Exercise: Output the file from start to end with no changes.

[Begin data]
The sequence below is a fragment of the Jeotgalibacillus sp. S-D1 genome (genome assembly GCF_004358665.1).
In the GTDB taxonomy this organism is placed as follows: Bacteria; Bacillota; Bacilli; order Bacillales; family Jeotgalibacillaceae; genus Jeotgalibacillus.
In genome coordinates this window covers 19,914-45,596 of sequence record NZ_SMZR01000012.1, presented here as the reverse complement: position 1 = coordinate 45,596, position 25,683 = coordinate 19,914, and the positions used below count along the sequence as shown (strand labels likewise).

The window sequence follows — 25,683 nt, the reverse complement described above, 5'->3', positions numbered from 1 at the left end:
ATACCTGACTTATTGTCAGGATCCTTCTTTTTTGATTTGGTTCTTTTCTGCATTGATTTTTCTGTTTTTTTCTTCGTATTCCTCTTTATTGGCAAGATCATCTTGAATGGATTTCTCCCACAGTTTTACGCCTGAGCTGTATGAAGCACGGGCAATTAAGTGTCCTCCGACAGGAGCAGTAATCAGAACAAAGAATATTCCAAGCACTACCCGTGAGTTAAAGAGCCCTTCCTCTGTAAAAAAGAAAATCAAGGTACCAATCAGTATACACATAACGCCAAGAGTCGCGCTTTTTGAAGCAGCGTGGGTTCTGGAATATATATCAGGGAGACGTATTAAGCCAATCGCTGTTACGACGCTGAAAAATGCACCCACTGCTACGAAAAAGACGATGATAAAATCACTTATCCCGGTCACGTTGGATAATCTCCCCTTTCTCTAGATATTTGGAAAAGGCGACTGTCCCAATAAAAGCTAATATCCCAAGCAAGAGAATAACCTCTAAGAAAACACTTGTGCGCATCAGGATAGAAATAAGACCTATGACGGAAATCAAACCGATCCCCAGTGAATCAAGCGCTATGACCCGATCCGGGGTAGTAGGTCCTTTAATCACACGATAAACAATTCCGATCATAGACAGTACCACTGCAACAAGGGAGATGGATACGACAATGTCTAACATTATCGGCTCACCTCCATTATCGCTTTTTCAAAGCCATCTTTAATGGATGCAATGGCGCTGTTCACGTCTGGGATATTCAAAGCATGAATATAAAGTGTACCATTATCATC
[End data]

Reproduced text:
The sequence below is a fragment of the Jeotgalibacillus sp. S-D1 genome (genome assembly GCF_004358665.1).
In the GTDB taxonomy this organism is placed as follows: Bacteria; Bacillota; Bacilli; order Bacillales; family Jeotgalibacillaceae; genus Jeotgalibacillus.
In genome coordinates this window covers 19,914-45,596 of sequence record NZ_SMZR01000012.1, presented here as the reverse complement: position 1 = coordinate 45,596, position 25,683 = coordinate 19,914, and the positions used below count along the sequence as shown (strand labels likewise).

The window sequence follows — 25,683 nt, the reverse complement described above, 5'->3', positions numbered from 1 at the left end:
ATACCTGACTTATTGTCAGGATCCTTCTTTTTTGATTTGGTTCTTTTCTGCATTGATTTTTCTGTTTTTTTCTTCGTATTCCTCTTTATTGGCAAGATCATCTTGAATGGATTTCTCCCACAGTTTTACGCCTGAGCTGTATGAAGCACGGGCAATTAAGTGTCCTCCGACAGGAGCAGTAATCAGAACAAAGAATATTCCAAGCACTACCCGTGAGTTAAAGAGCCCTTCCTCTGTAAAAAAGAAAATCAAGGTACCAATCAGTATACACATAACGCCAAGAGTCGCGCTTTTTGAAGCAGCGTGGGTTCTGGAATATATATCAGGGAGACGTATTAAGCCAATCGCTGTTACGACGCTGAAAAATGCACCCACTGCTACGAAAAAGACGATGATAAAATCACTTATCCCGGTCACGTTGGATAATCTCCCCTTTCTCTAGATATTTGGAAAAGGCGACTGTCCCAATAAAAGCTAATATCCCAAGCAAGAGAATAACCTCTAAGAAAACACTTGTGCGCATCAGGATAGAAATAAGACCTATGACGGAAATCAAACCGATCCCCAGTGAATCAAGCGCTATGACCCGATCCGGGGTAGTAGGTCCTTTAATCACACGATAAACAATTCCGATCATAGACAGTACCACTGCAACAAGGGAGATGGATACGACAATGTCTAACATTATCGGCTCACCTCCATTATCGCTTTTTCAAAGCCATCTTTAATGGATGCAATGGCGCTGTTCACGTCTGGGATATTCAAAGCATGAATATAAAGTGTACCATTATCATC